Rescuers, victims seek reunion after Madrid bombings

MADRID, Spain -- The woman with shrapnel in her neck remembered little about her rescuer except that he was young and wore dark clothes. Amnesia from the March 11 bomb blast in Madrid erased the rest.

But her rescuer's recollection was vivid. "I'm looking for a blond woman who could not open her eyes due to the shards of glass and was feeling dizzy," the plainclothes policeman wrote on an Internet site.

Eventually, they found each other -- yet another pair of strangers thrown together by one hellish instant, separated in a maelstrom of blood and sirens, then compelled to find each other again as they try to heal from the tragedy that killed 191 people.

Clara Escribano, a 45-year-old nurse, says her rescuer, whom she would identify only as Felix, age 34, actually saved her twice: once on the morning of the bombings, pulling her from the wreckage of one of four bombed commuter trains, then again by helping her remember it all and get on with her life.

In fact, the only happiness Escribano has felt since the bombing was meeting Felix. It was he who tracked her down after she appeared on a television program about the bombings, which also wounded more than 2,000 and have been blamed on Islamic militants.

"Felix has given me the details I didn't know, where the bomb was and how I managed to get out of the car," Escribano said. She and Felix plan to stay in touch and someday take a ride together on a commuter train. For now, Escribano can't go near them.

The Web page where Escribano's rescuer posted his note,, was created by three anonymous Spaniards.

As of Thursday, 18 people injured in the blasts had ads on the page, as did 66 who provided help.

"People involved in a tragedy want to get in contact as a way of closing an unpleasant chapter in their lives," said Pedro Rodriguez, a psychologist who treats survivors of the March 11 bombings. "For the injured, there is a human need to say simply thank you."

For some, the page does not seek any sort of joyful reunion.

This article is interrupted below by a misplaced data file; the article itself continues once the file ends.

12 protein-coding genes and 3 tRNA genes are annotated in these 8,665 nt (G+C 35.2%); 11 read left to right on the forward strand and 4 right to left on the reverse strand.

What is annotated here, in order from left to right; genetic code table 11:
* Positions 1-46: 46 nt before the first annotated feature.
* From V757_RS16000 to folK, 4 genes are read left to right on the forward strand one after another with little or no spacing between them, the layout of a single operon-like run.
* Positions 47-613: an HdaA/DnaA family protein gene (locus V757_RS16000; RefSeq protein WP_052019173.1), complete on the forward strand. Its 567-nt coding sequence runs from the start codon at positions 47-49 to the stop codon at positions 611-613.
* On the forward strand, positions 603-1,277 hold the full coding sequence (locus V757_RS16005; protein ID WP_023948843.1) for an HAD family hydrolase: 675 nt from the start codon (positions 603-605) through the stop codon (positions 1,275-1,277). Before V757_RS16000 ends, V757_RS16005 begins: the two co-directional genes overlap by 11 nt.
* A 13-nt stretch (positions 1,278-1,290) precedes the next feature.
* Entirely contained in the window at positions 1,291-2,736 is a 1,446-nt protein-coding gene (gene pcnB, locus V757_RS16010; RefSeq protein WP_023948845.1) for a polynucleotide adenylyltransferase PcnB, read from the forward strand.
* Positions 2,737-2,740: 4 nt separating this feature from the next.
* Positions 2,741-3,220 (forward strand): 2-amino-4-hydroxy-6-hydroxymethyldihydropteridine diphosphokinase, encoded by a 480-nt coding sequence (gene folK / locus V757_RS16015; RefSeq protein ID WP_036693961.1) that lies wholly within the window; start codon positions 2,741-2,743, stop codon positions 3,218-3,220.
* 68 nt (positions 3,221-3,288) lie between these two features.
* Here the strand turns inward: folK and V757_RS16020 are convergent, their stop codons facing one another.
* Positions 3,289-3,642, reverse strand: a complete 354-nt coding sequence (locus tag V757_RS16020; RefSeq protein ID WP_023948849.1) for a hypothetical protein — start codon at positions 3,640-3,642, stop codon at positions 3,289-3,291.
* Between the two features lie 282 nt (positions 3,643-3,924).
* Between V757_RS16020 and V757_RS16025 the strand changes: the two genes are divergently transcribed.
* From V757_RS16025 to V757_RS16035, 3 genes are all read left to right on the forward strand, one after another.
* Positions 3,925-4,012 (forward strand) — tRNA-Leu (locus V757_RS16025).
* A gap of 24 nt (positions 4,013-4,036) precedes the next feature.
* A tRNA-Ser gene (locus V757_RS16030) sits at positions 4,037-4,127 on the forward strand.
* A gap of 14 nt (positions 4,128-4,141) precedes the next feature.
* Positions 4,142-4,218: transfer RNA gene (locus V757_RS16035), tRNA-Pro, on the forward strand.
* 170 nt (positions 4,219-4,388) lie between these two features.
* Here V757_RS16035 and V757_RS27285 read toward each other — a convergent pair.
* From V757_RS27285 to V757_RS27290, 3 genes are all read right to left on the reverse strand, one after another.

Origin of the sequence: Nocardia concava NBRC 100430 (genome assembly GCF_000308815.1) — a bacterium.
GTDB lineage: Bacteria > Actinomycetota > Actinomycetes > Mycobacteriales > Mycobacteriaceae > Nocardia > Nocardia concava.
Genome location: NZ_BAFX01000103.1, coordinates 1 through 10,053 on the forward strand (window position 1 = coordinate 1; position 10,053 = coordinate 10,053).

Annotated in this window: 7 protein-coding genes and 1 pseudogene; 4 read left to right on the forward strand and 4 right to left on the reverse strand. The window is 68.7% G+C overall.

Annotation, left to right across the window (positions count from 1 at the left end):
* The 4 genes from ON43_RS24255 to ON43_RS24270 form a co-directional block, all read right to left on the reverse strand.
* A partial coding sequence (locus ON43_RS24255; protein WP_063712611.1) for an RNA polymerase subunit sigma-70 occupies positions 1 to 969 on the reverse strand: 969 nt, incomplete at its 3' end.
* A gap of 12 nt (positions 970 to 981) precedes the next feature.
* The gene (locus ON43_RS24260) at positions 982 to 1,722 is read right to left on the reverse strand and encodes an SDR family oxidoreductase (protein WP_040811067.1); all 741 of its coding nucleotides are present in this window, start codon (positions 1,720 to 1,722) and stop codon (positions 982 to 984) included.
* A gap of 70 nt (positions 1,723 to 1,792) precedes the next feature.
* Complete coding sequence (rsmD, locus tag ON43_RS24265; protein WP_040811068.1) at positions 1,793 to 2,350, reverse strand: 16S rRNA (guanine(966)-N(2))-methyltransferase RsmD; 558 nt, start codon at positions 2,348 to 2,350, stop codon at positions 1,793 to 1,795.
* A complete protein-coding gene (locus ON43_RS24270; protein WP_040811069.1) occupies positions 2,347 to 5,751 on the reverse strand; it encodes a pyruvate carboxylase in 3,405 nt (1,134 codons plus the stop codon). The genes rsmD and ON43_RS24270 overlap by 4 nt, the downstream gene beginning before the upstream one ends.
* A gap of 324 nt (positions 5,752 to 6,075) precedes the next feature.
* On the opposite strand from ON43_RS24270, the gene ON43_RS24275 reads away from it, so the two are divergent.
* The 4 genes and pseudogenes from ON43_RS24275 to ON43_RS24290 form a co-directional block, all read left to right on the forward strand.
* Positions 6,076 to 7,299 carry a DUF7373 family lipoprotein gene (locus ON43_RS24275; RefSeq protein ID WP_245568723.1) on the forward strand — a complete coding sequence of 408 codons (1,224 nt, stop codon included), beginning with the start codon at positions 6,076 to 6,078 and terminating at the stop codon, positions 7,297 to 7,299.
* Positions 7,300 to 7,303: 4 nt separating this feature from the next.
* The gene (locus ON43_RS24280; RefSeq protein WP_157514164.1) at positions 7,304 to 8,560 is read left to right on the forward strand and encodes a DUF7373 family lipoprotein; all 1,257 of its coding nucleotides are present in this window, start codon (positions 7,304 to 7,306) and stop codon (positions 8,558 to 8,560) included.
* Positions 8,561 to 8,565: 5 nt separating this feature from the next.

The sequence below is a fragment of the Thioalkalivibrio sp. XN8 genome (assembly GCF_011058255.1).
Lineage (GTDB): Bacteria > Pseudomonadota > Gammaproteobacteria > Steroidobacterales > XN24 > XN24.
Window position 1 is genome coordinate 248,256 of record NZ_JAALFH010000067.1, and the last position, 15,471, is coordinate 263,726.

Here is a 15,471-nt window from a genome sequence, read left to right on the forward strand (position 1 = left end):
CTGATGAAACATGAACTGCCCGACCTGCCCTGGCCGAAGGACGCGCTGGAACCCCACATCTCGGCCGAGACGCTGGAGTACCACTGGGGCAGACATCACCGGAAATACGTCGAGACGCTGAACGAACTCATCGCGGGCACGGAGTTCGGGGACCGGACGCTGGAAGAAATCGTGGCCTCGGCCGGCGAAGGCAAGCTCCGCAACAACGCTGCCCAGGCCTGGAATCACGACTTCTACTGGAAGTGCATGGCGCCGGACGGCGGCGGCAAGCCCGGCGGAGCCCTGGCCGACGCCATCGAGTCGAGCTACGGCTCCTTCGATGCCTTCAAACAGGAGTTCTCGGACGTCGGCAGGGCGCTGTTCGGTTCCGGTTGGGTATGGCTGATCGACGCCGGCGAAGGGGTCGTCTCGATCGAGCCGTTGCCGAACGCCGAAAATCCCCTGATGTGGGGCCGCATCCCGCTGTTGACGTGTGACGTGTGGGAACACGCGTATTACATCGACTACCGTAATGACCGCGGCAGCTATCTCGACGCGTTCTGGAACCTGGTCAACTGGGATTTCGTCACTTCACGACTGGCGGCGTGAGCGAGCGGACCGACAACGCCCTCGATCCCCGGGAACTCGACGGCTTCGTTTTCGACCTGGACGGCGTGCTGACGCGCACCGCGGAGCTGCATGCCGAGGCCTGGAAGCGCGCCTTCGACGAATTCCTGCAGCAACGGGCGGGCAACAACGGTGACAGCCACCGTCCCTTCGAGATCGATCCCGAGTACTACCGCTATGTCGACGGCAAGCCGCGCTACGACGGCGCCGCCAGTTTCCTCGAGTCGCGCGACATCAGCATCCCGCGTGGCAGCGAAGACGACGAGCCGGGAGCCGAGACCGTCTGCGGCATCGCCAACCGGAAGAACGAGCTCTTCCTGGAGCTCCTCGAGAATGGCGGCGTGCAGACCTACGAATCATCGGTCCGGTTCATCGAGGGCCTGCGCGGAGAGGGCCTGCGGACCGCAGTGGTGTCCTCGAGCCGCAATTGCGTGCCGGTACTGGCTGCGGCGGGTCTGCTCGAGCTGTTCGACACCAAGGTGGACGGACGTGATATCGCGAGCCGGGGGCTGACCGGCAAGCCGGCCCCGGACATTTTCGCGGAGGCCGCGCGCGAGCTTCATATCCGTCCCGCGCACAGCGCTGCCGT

A 29-year-old widower who identified himself only as Jesus wrote this: "Hello, I am the husband of Ana Isabel. A dark woman with mid-length hair who was at a late stage of pregnancy ... My wife and son died, but I want thank those who helped her."

Other survivors seem to feel guilty. At a makeshift memorial at Atocha station, an ambulance driver's vest is placed near candles with a handwritten message that reads: "The only thing I regret is not having been able to save more lives. I'm sorry."

And in one of the more ironic cases, an undocumented Romanian immigrant who pulled survivors off one of the bombed trains -- who is now being targeted for expulsion -- is seeking out one of the people he helped for testimony in his favor.

After the bombings, the government said undocumented immigrants who were injured or relatives of those killed would automatically receive residency.

Marian Chatineanu, 24, escaped unhurt as he traveled in one of the trains on his way to work at a construction site. He rushed to help commuters get out of the wreckage.

Chatineanu came forward to apply for papers, citing psychological damage. In his dreams he sees a man with an open skull, a naked woman, people bleeding and tripping over the railway tracks. These are images of people he saved.

One was a man named Sergio Palacios, in his 40s. "He had no pants or shoes and had great pain in his chests and legs," Chatineanu recalls.

An association of March 11 victims helped Chatineanu find Palacios so he can try to persuade immigration authorities to cancel the expulsion order.

"We were introduced. He gave me a hug and he thanked me but unfortunately he didn't remember me at all," Chatineanu said. "Anyway, he's told me he will do everything he can to help me."

Chatineanu said has no regrets. "I was happy to save people. It made me feel useful in life."